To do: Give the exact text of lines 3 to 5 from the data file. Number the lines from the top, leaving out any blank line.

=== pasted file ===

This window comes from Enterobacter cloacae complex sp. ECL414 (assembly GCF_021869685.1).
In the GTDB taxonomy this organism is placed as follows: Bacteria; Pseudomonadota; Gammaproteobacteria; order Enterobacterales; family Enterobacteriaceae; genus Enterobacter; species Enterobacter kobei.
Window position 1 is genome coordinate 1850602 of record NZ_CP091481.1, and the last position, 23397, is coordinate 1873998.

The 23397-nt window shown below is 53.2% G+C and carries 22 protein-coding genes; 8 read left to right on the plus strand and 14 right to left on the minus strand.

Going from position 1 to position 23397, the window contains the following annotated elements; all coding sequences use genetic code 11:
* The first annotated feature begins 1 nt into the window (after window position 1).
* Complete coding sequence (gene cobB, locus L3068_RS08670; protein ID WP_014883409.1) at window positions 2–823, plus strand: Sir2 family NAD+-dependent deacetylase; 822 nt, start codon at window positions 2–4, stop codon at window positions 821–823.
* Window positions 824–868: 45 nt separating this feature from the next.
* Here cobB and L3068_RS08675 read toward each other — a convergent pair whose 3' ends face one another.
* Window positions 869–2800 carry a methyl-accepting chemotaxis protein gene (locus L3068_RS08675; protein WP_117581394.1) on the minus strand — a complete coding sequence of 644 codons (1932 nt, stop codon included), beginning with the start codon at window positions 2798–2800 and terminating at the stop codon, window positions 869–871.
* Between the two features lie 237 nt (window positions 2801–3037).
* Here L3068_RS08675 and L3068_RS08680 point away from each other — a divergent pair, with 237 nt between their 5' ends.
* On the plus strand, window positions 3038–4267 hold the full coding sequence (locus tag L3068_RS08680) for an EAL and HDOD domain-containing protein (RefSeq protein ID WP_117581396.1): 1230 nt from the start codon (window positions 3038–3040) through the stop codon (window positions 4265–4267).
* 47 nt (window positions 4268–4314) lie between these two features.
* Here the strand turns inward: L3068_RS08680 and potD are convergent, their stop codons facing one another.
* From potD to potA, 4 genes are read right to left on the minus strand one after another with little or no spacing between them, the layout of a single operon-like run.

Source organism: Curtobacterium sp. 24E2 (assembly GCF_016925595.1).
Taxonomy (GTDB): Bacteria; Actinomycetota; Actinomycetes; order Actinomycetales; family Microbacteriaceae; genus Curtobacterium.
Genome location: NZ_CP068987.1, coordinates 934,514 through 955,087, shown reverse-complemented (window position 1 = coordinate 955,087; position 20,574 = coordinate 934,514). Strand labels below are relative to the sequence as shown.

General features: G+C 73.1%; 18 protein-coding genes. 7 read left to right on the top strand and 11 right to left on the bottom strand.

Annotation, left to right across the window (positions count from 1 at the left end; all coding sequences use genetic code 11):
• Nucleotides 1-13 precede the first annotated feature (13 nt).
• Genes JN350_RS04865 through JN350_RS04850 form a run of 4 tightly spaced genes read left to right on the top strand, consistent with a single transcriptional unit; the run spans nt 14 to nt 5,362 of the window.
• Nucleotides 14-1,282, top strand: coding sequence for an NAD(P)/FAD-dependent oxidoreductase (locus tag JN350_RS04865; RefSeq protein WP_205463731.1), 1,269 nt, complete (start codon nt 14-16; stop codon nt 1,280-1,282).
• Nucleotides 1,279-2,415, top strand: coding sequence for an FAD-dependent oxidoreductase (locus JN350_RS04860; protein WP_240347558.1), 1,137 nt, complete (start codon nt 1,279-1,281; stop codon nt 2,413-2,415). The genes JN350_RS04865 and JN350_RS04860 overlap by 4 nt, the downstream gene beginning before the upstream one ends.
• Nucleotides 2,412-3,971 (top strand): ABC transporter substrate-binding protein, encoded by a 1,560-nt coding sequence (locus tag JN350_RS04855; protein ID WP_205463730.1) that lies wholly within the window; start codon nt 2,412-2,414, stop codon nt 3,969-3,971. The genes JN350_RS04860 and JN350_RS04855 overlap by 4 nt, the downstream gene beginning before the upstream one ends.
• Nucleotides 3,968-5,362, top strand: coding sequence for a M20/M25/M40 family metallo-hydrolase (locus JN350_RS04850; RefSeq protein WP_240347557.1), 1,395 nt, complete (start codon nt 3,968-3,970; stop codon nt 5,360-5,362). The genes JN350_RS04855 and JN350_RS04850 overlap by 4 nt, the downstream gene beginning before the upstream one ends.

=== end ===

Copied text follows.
Window position 1 is genome coordinate 1850602 of record NZ_CP091481.1, and the last position, 23397, is coordinate 1873998.

The 23397-nt window shown below is 53.2% G+C and carries 22 protein-coding genes; 8 read left to right on the plus strand and 14 right to left on the minus strand.

Going from position 1 to position 23397, the window contains the following annotated elements; all coding sequences use genetic code 11: